Descendants of William Alcock


 Catherine McNamara


Welcome to my new website.

My name is Hector Alcock and William Alcock was my second great grandfather,who was born in Staffordshire, UK around 1802 and it appears most likely he arrived in Australia in 1827 aboard the convict ship "Morley". Suffice to say, it was not of his choosing! Am still trying to validate this.

After my father passed away I found a slip of paper that showed I was the 3rd HFA and my Great Grandfather was named Thomas. This started me on the search, at the start I knew only three other Alcocks, and now there are nearly 1000 names that are connected to us.

As well as the descendants of William Alcock  I have also included some of the Burrows family. My mother, Ina Emily Burrows has Emerson, Cornish and Henderson ancestors. Her line goes back to the first and second fleet that saw Elizabeth Cole and Richard Burrows arriving to Australia.

So our Grandchildren can see their heritage from both of our ancestors I have detailed briefly the Campbell line of my wife, Lorraine on our database

Please contact me for more information or if you would like a photo without the watermarks .

Hec Alcock

heca@iprimus.com.au Latest news

Update. World War 1 story of HFA has been uploaded

 Another Generation
Our First Great Grandson, Alan Alcock was born on 30th January 2015 to Ashley and Cynthia in Hong Kong.
Wonderful News Dad rowing My father (No. 2) rowing on the Yarra River, probably taken in the early 1930's
GD 1916 Photo of my Grandfather H.F.Alcock (found by my Cousin, Bruce) taken 1916 in Egypt after Gallipoli.
At 11 am on 11 November 1918 the guns of the Western Front fell silent after more than four years continuous warfare. The “War to end all Wars” was finally over. The war started with the assassination of one man. In the end about 10 million military personnel and about 7 million civilians were killed! 8700 Australians and 2500 New Zealanders of the ANZAC’s lost their lives. On this day 96 years ago, Grandad was on board the HMAT Runic returning to Australia on leave, he left England on 23 September 1918, The war was over when he reached home. He had been overseas for over 4 years! rem day 9/11/1914 Near miss for the ANZACS A shore party from the German cruiser Emden attacked the cable and radio station on the Cocos (Keeling) Island. A distress call was picked up by the convoy (which was just below the horizon), the HMAS Sydney was despatched which left only the HMAS Melbourne and the HIJMS battlecruiser Ibuki to guard the convoy. After a battle lasting for two hours, the Sydney destroyed the Emden. Emden 's commanding officer, Karl von Müller, was later asked what he would have done had he sighted the fleet. “I was 52 miles away from you that night” was the answer.” if I had got up to you I should have run alongside her (indicating the cruiser on the port bow of the convoy) and fired a torpedo. Then, in the confusion I should have got in amongst the transports. I would have sunk half of them I think before your escorts came up. I should have been sunk in the end, I always expected that” Emden 4/11/1914 Life on the Ocean was not too good for these Aussie ANZACS. The ocean swells of the Indian Ocean played havoc with the soldiers with a high proportion becoming seasick. Many of the Aussies hailed from the country, most had never seen the sea, let alone be on board a ship. They were to be on board for another month and swaying around in a hammock below decks was not appealing for them. Hundreds stayed on deck until they overcame the nausea seasick1/11/1914 100 years ago today: As the convoy leaves Albany headed north into the Indian Ocean they were met by two troopships from Perth plus the Japanese cruiser Ibuki. The convoy strung out over 10 miles comprised of 28 ships from all states of Australia , 10 from New Zealand and 4 naval escorts. The cruisers HMAS Melbourne and Sydney, HMS Minotaur and the Japanese cruiser Ibuki.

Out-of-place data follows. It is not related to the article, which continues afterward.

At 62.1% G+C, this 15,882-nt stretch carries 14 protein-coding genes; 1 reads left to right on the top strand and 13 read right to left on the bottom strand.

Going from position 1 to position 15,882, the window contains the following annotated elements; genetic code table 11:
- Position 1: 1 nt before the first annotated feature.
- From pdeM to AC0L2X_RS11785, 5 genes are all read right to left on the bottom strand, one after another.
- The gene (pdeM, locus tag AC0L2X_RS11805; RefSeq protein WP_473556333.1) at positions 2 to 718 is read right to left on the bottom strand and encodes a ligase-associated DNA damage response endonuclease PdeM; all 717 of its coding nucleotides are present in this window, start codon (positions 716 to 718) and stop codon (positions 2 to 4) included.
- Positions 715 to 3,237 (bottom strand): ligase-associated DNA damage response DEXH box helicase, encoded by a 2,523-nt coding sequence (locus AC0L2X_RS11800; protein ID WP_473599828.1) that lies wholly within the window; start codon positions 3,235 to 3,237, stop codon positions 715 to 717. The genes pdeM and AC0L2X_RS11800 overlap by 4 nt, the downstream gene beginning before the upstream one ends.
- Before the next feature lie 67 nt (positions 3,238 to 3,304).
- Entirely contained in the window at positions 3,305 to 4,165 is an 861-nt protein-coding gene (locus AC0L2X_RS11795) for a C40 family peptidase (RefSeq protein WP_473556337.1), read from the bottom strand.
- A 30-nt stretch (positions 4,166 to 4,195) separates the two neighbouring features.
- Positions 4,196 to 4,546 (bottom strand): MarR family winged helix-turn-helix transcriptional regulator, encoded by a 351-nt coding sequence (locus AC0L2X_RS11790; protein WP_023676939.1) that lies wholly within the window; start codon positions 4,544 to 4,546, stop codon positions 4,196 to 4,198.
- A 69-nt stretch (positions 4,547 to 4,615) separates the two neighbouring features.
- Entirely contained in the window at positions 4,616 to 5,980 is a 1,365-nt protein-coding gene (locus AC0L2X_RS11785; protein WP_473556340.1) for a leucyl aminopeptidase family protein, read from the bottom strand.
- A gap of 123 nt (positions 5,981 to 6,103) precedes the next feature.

26th Oct 2014

100 years ago today: The first contingent of ANZAC's ( including Grandfather Hec on the Geelong, A2, pictured) were pulling into Albany W.A. the convoy consisted of 36 troop ships and 3 naval escorts a2

20th Oct 2014

Thanks for the comments received about this site. They are appreciated. It was worthwhile learning Expression Web to build the site.

6th Oct 2014
Visit from Phill and Julie Lewis, my second cousins. Great to finally meet them after swapping emails for some time.
We share the same Great Grand parents, Alice Taylor and Alfred Lewis, pictured here

1st  Oct 2014
 I have added several pages of photos of unidentified people that are probably relatives. Would love someone to claim them!